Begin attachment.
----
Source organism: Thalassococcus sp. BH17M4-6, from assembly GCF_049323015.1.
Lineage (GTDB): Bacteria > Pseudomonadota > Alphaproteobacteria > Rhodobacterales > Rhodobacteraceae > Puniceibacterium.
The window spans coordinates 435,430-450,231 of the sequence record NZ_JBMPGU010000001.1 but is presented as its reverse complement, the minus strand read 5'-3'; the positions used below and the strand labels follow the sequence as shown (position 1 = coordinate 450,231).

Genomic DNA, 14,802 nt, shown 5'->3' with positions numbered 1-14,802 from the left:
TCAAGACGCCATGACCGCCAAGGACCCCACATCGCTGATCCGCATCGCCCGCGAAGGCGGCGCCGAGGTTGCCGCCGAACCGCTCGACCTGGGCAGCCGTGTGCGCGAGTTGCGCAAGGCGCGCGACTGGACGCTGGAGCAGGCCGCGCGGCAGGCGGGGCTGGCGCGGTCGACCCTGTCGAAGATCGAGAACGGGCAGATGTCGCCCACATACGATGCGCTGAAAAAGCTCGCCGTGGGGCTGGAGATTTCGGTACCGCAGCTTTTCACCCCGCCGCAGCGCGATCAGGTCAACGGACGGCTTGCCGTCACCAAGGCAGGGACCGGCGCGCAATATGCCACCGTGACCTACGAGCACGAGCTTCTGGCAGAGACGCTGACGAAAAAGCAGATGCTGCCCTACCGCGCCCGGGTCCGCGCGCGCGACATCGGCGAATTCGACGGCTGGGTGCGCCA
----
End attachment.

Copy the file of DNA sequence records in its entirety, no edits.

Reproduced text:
Source organism: Thalassococcus sp. BH17M4-6, from assembly GCF_049323015.1.
Lineage (GTDB): Bacteria > Pseudomonadota > Alphaproteobacteria > Rhodobacterales > Rhodobacteraceae > Puniceibacterium.
The window spans coordinates 435,430-450,231 of the sequence record NZ_JBMPGU010000001.1 but is presented as its reverse complement, the minus strand read 5'-3'; the positions used below and the strand labels follow the sequence as shown (position 1 = coordinate 450,231).

Genomic DNA, 14,802 nt, shown 5'->3' with positions numbered 1-14,802 from the left:
TCAAGACGCCATGACCGCCAAGGACCCCACATCGCTGATCCGCATCGCCCGCGAAGGCGGCGCCGAGGTTGCCGCCGAACCGCTCGACCTGGGCAGCCGTGTGCGCGAGTTGCGCAAGGCGCGCGACTGGACGCTGGAGCAGGCCGCGCGGCAGGCGGGGCTGGCGCGGTCGACCCTGTCGAAGATCGAGAACGGGCAGATGTCGCCCACATACGATGCGCTGAAAAAGCTCGCCGTGGGGCTGGAGATTTCGGTACCGCAGCTTTTCACCCCGCCGCAGCGCGATCAGGTCAACGGACGGCTTGCCGTCACCAAGGCAGGGACCGGCGCGCAATATGCCACCGTGACCTACGAGCACGAGCTTCTGGCAGAGACGCTGACGAAAAAGCAGATGCTGCCCTACCGCGCCCGGGTCCGCGCGCGCGACATCGGCGAATTCGACGGCTGGGTGCGCCA